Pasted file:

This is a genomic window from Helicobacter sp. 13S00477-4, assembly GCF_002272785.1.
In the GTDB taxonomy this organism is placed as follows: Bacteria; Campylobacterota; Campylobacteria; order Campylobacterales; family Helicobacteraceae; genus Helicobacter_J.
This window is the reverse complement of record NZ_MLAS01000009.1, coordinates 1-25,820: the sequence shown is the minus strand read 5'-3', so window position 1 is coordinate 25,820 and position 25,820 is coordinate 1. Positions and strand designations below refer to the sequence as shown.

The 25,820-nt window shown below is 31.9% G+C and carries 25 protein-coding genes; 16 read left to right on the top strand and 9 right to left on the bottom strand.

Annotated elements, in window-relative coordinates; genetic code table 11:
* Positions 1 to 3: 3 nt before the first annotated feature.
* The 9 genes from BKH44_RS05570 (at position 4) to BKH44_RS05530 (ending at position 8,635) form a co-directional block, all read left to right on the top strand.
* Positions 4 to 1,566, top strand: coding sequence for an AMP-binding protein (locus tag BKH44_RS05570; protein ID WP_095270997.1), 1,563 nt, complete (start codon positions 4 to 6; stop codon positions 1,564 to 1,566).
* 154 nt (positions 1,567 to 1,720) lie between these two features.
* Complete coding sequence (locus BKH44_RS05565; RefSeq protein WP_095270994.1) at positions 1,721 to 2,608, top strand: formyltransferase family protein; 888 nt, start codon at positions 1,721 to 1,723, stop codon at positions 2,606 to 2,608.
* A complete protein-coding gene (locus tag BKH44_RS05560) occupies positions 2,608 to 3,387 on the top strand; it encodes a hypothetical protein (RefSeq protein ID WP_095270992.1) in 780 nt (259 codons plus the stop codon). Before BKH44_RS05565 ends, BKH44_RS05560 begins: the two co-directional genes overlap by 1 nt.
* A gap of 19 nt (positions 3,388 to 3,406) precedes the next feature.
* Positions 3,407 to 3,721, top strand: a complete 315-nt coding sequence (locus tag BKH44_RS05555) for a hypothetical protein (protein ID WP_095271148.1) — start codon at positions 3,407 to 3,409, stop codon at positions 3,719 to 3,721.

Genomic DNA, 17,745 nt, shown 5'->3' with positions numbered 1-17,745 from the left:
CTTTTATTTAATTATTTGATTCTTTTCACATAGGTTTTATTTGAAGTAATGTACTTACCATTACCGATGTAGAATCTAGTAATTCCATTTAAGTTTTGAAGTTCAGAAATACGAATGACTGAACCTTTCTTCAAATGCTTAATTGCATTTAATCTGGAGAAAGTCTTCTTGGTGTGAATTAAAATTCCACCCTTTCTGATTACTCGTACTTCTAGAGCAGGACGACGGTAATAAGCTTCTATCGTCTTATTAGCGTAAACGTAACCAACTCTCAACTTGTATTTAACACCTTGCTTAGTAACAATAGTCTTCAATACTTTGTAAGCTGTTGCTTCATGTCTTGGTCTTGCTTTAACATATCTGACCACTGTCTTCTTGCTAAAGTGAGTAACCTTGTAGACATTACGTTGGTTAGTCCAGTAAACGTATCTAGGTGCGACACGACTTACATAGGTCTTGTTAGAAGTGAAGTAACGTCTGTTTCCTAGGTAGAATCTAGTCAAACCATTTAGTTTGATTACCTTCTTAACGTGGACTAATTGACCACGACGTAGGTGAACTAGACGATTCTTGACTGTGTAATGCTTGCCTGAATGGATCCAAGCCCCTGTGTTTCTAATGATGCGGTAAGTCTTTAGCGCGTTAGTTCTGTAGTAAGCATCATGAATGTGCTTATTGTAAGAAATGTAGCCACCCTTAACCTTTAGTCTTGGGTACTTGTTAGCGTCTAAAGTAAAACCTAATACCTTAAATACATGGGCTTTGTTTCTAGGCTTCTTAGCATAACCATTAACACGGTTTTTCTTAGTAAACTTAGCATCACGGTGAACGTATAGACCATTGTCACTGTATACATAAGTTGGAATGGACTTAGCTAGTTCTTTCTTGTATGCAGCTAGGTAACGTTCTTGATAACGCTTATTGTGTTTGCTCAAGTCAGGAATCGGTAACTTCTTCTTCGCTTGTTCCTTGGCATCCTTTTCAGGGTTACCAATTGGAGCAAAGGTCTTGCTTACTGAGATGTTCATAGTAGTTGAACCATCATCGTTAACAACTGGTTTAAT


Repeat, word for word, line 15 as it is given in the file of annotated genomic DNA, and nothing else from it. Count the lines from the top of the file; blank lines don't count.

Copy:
CTTTTATTTAATTATTTGATTCTTTTCACATAGGTTTTATTTGAAGTAATGTACTTACCATTACCGATGTAGAATCTAGTAATTCCATTTAAGTTTTGAAGTTCAGAAATACGAATGACTGAACCTTTCTTCAAATGCTTAATTGCATTTAATCTGGAGAAAGTCTTCTTGGTGTGAATTAAAATTCCACCCTTTCTGATTACTCGTACTTCTAGAGCAGGACGACGGTAATAAGCTTCTATCGTCTTATTAGCGTAAACGTAACCAACTCTCAACTTGTATTTAACACCTTGCTTAGTAACAATAGTCTTCAATACTTTGTAAGCTGTTGCTTCATGTCTTGGTCTTGCTTTAACATATCTGACCACTGTCTTCTTGCTAAAGTGAGTAACCTTGTAGACATTACGTTGGTTAGTCCAGTAAACGTATCTAGGTGCGACACGACTTACATAGGTCTTGTTAGAAGTGAAGTAACGTCTGTTTCCTAGGTAGAATCTAGTCAAACCATTTAGTTTGATTACCTTCTTAACGTGGACTAATTGACCACGACGTAGGTGAACTAGACGATTCTTGACTGTGTAATGCTTGCCTGAATGGATCCAAGCCCCTGTGTTTCTAATGATGCGGTAAGTCTTTAGCGCGTTAGTTCTGTAGTAAGCATCATGAATGTGCTTATTGTAAGAAATGTAGCCACCCTTAACCTTTAGTCTTGGGTACTTGTTAGCGTCTAAAGTAAAACCTAATACCTTAAATACATGGGCTTTGTTTCTAGGCTTCTTAGCATAACCATTAACACGGTTTTTCTTAGTAAACTTAGCATCACGGTGAACGTATAGACCATTGTCACTGTATACATAAGTTGGAATGGACTTAGCTAGTTCTTTCTTGTATGCAGCTAGGTAACGTTCTTGATAACGCTTATTGTGTTTGCTCAAGTCAGGAATCGGTAACTTCTTCTTCGCTTGTTCCTTGGCATCCTTTTCAGGGTTACCAATTGGAGCAAAGGTCTTGCTTACTGAGATGTTCATAGTAGTTGAACCATCATCGTTAACAACTGGTTTAAT